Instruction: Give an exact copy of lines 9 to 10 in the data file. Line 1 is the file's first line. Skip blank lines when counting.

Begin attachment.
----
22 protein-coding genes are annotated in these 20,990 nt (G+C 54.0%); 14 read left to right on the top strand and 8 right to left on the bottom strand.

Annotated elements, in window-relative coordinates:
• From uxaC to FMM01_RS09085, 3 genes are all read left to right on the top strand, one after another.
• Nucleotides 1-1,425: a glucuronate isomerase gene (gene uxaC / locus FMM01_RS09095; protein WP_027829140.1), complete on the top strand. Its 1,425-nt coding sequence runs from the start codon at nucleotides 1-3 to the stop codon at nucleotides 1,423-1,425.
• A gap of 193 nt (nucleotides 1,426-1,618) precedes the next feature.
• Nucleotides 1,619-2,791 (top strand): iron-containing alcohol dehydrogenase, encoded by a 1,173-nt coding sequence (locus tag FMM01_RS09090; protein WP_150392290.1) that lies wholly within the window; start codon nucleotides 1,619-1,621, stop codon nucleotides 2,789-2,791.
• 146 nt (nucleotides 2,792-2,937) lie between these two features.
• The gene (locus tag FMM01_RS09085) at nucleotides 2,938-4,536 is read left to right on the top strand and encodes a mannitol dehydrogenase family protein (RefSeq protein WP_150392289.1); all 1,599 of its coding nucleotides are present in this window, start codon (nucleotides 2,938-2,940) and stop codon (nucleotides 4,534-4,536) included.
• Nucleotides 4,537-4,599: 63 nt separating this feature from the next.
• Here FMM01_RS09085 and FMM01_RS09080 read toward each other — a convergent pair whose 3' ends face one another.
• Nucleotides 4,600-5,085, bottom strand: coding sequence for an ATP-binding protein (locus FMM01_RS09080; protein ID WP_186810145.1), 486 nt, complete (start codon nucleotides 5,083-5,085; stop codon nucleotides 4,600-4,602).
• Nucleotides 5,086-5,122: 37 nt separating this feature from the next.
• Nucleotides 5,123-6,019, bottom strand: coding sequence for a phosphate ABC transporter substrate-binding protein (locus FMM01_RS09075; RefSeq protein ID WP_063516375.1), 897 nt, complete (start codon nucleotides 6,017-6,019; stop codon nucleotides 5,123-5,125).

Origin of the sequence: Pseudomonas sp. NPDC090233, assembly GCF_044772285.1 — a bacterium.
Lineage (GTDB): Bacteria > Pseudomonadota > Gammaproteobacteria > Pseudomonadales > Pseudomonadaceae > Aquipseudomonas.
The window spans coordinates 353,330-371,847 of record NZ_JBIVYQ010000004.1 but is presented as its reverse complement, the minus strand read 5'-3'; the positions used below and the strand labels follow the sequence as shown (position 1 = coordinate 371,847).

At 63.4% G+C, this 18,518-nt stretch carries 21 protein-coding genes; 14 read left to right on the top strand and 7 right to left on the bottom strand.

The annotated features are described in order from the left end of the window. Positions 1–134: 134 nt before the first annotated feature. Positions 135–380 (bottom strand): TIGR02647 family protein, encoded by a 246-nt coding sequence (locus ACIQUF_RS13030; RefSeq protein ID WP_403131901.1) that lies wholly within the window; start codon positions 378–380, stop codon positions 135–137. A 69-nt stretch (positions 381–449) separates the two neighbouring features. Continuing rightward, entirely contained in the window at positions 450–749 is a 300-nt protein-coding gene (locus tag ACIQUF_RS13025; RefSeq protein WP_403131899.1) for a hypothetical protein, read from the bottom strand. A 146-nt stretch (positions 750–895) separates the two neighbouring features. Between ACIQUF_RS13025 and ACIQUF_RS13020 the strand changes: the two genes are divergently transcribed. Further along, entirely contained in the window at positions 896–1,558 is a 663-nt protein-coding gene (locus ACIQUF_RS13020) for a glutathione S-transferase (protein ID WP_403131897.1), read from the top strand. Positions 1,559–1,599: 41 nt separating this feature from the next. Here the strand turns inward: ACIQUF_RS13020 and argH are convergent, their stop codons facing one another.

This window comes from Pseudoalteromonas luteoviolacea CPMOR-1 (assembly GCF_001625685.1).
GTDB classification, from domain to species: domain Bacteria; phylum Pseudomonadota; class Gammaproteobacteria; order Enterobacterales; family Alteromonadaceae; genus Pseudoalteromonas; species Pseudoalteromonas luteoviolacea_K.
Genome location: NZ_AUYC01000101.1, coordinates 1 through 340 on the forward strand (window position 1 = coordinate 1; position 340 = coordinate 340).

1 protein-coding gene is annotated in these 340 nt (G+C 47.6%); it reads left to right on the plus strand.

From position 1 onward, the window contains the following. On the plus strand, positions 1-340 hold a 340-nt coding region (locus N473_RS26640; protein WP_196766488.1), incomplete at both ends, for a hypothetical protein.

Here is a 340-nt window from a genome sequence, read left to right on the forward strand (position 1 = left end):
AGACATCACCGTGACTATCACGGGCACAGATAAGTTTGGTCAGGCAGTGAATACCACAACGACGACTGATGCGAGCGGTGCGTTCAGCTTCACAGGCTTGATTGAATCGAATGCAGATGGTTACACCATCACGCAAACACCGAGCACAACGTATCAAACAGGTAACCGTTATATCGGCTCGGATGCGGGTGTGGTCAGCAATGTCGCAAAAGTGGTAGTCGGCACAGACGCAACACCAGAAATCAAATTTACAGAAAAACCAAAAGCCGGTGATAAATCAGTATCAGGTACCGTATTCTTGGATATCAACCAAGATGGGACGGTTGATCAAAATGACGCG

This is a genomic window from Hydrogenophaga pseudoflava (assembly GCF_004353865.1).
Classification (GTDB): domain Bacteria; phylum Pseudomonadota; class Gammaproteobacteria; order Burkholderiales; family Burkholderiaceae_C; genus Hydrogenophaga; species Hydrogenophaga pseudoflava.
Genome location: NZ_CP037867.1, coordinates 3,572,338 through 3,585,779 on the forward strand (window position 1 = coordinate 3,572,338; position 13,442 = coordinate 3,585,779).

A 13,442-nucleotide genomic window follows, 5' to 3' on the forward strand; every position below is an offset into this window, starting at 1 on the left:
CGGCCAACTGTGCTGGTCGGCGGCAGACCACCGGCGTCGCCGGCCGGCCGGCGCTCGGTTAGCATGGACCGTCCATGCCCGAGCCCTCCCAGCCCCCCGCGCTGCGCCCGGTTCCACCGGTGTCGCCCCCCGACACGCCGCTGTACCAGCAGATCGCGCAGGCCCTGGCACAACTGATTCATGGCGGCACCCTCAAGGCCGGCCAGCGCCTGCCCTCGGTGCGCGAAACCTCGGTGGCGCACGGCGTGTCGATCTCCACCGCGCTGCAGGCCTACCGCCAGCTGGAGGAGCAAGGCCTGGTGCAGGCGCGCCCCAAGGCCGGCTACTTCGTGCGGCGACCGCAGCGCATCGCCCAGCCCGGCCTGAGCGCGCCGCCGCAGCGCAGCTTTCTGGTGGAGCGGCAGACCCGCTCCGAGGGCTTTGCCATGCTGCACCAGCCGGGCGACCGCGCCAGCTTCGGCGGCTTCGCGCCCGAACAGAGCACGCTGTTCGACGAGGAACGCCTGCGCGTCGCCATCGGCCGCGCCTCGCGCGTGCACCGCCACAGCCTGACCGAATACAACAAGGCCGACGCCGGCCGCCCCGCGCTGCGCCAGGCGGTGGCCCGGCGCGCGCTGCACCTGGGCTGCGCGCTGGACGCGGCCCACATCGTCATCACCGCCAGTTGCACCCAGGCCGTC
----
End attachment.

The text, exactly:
• Nucleotides 4,537-4,599: 63 nt separating this feature from the next.
• Here FMM01_RS09085 and FMM01_RS09080 read toward each other — a convergent pair whose 3' ends face one another.